The irony was not lost on anyone.
Blaze Aid was in town to help repair the charred moonscape that surrounds Corryong after the summer’s bushfires besieged the town and half the country.
Work had to be postponed because it was wet and one of the volunteer vehicles had rolled.
And we, who had not been caught in the firestorm, were there now, to do our bit, to lend a hand and be mates to farmers desperately trying to restore kilometres and kilometres of lost fencing.
All grand designs for a city girl, who would struggle to tell the difference between an alpaca and an Ayrshire, but who had volunteered for the Blaze Aid team thanks to an uncle who is a fencing contractor.
When my uncle, Paul Keady, told me his family and friends were going north as Blaze Aid volunteers for the long weekend, as a professional stickybeak it was too good to miss.
Blaze Aid currently has eight camps across Victoria and 24 in NSW and we had set up at the Corryong Recreation Reserve, but we had nowhere to go.
So, with our bubble of enthusiasm slightly deflated, we headed into town to tip some money into the local economy at the farmers’ market.
Uncle Paul had struck up a conversation with a woman running one of the stalls and she was telling him about her fences — all gone, and her husband battling on single-handed to replace them.
In minutes, Uncle Paul had offered his assistance, ran it by Blaze Aid and we had a definite date for the next day at her farm.
That simple gesture had reduced her almost to the point of tears.
Suddenly, standing there in the thriving little market, I was seeing the people, their town and their district through new eyes.
Recognising the hurt, the emotional bruising, just below the surface but admiring the resilience of them all, prepared to stand their ground and rebuild everything that had been lost.
Blaze Aid camp administrator Wendie Wilkie was running the Corryong operation with two other volunteers, keeping track of 60 to 80 people daily.
“It’s complicated but we need to see how many people we have, how many properties we can reach, as well as trying to keep some continuity of teams on properties, so there’s not a brand new group each day — which would be hard for the farmer to handle,” she said.
“We have about 12 or 14 backpackers and they're really enjoying it because now they can meet a lot of Australian people and learn about Australian farming, whereas before they would have only met other backpackers.
“The local Lions Club ladies do the majority of cooking at night but it is quite tiring for them and we're looking for people who can organise the kitchen — we have plenty of people who can help but what we need is someone who is used to catering for a large group, who knows what to cook and how much.”
She said although the hearts of people who send food, clothing and goods are in the right place, it creates more problems as it not often needed.
Without doubt the recovery process will take years, but Blaze Aid — with its limited resources and total reliance on volunteers — is only planning another six months at Corryong.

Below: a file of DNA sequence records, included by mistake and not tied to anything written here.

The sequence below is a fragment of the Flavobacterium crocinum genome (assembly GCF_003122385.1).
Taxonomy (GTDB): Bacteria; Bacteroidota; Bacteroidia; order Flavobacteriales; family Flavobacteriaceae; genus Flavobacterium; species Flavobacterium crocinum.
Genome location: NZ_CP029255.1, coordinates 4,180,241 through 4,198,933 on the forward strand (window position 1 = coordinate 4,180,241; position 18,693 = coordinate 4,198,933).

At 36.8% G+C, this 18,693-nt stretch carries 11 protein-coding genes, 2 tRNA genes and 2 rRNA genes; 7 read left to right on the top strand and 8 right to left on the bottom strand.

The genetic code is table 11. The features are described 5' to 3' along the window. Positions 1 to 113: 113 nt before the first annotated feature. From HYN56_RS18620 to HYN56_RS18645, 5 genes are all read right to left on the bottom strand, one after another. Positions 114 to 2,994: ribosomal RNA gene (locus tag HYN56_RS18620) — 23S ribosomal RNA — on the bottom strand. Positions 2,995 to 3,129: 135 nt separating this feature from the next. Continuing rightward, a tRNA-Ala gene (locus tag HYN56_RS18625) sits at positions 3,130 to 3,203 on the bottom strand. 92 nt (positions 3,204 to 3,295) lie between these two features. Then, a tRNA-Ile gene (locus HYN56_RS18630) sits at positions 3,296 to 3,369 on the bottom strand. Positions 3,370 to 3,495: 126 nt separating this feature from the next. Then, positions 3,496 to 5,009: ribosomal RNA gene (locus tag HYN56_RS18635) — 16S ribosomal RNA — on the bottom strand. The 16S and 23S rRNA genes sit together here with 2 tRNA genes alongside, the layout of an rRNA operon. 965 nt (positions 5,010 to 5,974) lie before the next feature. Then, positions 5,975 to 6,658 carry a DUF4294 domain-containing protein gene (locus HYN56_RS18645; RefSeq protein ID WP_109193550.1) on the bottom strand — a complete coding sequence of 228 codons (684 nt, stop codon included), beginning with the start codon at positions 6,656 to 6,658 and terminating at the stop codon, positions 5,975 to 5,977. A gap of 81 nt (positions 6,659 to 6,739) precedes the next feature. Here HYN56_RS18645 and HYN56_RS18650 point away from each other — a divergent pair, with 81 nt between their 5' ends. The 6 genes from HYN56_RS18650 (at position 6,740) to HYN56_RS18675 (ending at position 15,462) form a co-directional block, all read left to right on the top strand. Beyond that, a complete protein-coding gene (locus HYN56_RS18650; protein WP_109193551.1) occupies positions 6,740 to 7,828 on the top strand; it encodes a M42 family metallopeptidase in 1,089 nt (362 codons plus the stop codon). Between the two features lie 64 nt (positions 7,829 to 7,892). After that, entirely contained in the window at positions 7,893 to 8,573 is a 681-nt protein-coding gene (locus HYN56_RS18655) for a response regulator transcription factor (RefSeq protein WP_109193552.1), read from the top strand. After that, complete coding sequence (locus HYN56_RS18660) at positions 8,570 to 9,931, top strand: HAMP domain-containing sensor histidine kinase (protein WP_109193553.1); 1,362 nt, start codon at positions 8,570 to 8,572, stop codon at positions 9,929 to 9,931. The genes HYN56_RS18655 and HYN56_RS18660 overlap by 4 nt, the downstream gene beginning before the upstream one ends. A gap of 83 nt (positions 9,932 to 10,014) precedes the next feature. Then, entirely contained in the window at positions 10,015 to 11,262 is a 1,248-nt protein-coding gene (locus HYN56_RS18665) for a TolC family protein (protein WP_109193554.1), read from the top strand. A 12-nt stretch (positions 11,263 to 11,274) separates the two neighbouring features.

On the drive out of town at 7.30 am the next day I was struck by the carpet of green, of nature beginning her own recovery by masking the starkness of charred trees and blackened paddocks and countryside with new life.
Sitting beside me, second-time volunteer and recent retiree Geoff Bray from Shepparton explained what had brought him to Corryong instead of enjoying a long weekend in the comfort of his own home.
“It gives you a little bit of self-satisfaction in that you can help someone out who's lost everything,” he said.
Geoff also volunteered in mid-February and said on that trip Blaze Aid was feeding more than 90 volunteers every night.
“Volunteers vary from retired farmers to schoolteachers, doctors, airline pilots and university students — and backpackers, who are coming onto the scene with the new visa arrangements. So basically, every walk of life.”
As soon as we reached our ‘work site’ we see the family’s home — the one oasis of civilisation in landscape that was such a stark reminder of what had happened here.
The farmers who live there had been told their house was gone.
Surrounding sheds were gone, their pine tree windbreaks had not a single piece of green left and you could see the fire’s high tide mark, where it had licked trees at the gate before inexplicably heading in another direction.
Turning full circle as I stood in their yard I could not even imagine what this looked like at the height of the bushfires; the owners said when they fled, the hills around them were pulsing red.
Our small team were all clad in hi-vis tops with heads encased in earmuffs and safety goggles and we began to work.
I could not see myself doing this, day-in and day-out — but the farmer was.
I think we all agreed by the end of the day I had no future as a fencer; but I had successfully helped to level posts and run wire.
It was physically draining but by 4 pm there was an inner sense of achievement — and an overwhelming sense of admiration for the farmer’s life.
And yes, Geoff Bray had been right, I knew we had helped someone in need.
Back at Blaze Aid HQ I signed out, sorry I could not stay another day.
For many of those who volunteer, the trip wasn’t just about mending fences, it was about building bridges with our country cousins.
The ones who grow our food and fibre, the ones hidden behind supermarket shelves, the ones too few of us in the cities understand.